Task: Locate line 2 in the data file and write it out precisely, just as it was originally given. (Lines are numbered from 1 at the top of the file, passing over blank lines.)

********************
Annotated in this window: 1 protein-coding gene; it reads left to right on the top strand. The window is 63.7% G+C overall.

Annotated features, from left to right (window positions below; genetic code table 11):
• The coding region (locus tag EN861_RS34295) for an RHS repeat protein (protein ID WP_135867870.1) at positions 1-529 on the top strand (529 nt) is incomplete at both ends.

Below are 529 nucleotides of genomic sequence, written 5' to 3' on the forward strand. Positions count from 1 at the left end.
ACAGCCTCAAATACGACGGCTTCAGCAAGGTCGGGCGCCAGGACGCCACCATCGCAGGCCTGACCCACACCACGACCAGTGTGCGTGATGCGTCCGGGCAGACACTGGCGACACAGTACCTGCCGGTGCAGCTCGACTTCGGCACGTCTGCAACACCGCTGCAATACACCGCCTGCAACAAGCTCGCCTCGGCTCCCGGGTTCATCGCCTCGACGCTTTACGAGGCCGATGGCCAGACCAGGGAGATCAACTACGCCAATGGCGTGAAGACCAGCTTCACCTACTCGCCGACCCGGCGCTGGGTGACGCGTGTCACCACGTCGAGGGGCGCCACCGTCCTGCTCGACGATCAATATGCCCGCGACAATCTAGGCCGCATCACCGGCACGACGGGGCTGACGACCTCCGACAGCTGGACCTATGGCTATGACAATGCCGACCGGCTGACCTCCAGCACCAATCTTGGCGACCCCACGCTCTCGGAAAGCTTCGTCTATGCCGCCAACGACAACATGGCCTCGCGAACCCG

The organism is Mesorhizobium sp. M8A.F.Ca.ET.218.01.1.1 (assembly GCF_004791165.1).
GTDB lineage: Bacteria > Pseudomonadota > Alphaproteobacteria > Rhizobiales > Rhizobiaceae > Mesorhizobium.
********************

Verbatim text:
Annotated features, from left to right (window positions below; genetic code table 11):